Report of the
Senate Select Committee
CONCLUSIONS AND A LOOK AHEAD
The U.S. Senate Select Committee on POW/MIA Affairs has
accomplished most of the goals and tasks that were assigned to it
by the U.S. Senate at its creation. However, as with any
assignment to review matters occurring over a 20-year period and
involving thousands of individuals, there remain areas of inquiry
that still must be completed. These areas fall into the following
The Committee recommends that the U.S./Russia Commission continue
to pursue those leads which involve the countries of the former
Soviet Union, including, but not limited to:
. Interview Vladimir Churkov, head of the KGB 6th Division
(Southeast Asia) during the mid- to late-1970s. It was
General Kalugin's testimony that Gen. Churkov would be the
most knowledgeable individual as to whether U.S. POWs were
held in Vietnam after 1973. The Senate Select Committee has
not been able to obtain an interview with Gen. Churkov.
. Re-evaluate the testimony of General Kalugin versus the
testimony of Oleg Nechiporenko. Gen. Kalugin testified at his
deposition that U.S. POWs in Vietnam were interviewed by KGB
agents (Nechiporenko) after 1973 and possibly as late as 1976.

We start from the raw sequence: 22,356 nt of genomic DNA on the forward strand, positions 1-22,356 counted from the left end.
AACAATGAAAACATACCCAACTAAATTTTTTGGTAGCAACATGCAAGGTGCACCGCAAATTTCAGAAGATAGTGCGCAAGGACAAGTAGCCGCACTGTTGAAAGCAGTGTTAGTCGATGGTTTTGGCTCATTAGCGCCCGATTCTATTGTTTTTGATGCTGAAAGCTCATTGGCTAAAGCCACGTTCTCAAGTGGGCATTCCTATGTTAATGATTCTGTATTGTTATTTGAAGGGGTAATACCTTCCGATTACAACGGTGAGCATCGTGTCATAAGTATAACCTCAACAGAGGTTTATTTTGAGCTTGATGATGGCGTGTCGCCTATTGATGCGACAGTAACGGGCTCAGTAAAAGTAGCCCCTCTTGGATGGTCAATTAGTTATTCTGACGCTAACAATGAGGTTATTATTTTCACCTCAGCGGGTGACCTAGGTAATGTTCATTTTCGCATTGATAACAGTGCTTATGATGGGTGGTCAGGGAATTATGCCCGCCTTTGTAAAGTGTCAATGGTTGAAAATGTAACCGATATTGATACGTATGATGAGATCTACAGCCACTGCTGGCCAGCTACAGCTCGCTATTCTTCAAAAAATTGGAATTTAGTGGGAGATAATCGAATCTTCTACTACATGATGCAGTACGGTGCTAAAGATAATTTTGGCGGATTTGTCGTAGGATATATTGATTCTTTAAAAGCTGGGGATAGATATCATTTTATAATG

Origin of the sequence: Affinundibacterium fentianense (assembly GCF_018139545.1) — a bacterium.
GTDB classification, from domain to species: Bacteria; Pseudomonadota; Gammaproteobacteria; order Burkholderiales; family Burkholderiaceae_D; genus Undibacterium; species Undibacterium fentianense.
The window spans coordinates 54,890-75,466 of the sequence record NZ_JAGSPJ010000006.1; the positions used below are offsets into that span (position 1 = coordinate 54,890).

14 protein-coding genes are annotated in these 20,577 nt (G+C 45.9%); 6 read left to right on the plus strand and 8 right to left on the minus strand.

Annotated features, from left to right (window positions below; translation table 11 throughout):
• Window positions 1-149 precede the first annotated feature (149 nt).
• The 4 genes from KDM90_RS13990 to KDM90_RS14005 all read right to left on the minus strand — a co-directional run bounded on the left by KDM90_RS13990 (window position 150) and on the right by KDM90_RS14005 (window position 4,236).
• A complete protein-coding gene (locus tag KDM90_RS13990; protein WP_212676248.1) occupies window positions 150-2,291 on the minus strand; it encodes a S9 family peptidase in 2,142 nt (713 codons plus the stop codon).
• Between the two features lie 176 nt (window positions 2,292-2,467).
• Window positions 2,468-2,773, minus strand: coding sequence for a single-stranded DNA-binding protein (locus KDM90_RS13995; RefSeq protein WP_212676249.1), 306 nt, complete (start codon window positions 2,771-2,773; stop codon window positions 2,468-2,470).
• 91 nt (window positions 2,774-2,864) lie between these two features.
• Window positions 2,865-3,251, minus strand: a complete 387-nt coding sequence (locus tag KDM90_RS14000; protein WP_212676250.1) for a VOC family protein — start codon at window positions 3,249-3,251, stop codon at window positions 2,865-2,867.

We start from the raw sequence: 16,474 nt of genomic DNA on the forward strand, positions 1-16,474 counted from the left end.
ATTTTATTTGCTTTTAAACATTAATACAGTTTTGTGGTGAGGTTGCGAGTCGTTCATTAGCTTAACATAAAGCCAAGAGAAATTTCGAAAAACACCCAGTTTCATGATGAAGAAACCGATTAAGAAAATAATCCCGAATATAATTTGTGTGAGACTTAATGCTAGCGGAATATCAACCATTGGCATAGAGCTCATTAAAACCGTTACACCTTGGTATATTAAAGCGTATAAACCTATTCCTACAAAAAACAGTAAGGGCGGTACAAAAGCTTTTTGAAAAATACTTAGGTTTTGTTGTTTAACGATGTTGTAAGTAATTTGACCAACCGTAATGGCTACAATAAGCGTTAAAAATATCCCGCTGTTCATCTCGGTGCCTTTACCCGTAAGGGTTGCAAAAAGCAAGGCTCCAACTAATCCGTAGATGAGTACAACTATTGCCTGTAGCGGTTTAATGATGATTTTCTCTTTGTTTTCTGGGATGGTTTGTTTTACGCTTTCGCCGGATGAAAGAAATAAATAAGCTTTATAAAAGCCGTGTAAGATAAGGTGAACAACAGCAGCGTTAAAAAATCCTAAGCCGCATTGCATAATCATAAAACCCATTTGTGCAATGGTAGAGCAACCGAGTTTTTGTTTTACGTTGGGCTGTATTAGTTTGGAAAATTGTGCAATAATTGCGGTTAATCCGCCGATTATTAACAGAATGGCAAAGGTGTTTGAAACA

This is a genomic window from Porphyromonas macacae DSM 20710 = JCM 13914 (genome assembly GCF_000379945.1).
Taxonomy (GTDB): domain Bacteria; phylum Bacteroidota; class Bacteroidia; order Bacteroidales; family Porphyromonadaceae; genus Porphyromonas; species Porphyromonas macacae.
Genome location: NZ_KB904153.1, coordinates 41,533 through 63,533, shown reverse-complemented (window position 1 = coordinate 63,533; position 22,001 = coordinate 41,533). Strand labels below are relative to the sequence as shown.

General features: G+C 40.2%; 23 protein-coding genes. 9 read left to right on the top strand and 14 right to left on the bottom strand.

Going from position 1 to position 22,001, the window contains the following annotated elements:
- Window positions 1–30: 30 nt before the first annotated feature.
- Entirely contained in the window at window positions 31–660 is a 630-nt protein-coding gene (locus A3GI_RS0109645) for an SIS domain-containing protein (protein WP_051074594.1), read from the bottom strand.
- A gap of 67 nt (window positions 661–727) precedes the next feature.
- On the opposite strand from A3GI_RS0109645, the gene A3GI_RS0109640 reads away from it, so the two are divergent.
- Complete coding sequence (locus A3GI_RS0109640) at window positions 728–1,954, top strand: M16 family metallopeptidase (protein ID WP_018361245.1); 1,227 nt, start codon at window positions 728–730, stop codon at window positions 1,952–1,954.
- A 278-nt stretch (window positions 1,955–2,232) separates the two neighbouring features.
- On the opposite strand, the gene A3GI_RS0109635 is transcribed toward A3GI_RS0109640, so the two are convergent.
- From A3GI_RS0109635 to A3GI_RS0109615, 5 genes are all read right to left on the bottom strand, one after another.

Oleg Nechiporenko told Senators Kerry and Smith in Moscow that
he interviewed a POW in 1973. He also said he prepared a
questionnaire for use by the Vietnamese. Both the CIA and the
Vietnamese confirmed the KGB interrogation of the CIA agent.
. Interview the Soviet Ambassador to Laos (1973). Gen. Kalugin
testified that this Soviet Ambassador was very knowledgeable
about this matter. He stated that if such POWs were kept, the
Soviet Ambassador would almost certainly have known. The
Senate Select Committee has been unable to schedule an
interview with the Ambassador.
. Continued pursuit of the KGB, GRU and Soviet Military Archival
records. The records of these organizations, if made
available to the U.S., will assist in finally determining
whether any Vietnam-era POWs were taken to the former USSR.
Vietnam, Laos and Cambodia
The Committee recognizes that many answers to the questions it
posed this year lay in Southeast Asia and recommends that the
Department of State, the Department of Defense and the Joint Task
Force for Full Accounting (JTF-FA) continue to work with the
governments of these countries to find answers. These matters
. The continued pursuit and evaluation of information from the
. The continued pursuit and evaluation of information from and
about Lao official records
. Interviews of former Pathet Lao leader Prince Souphanovang and
former Pathet Lao spokesman Soth Petrasy concerning their war-
time statements that they (Pathet Lao) were holding U.S. POWs
in Laos. The Senate Select Committee was unable to obtain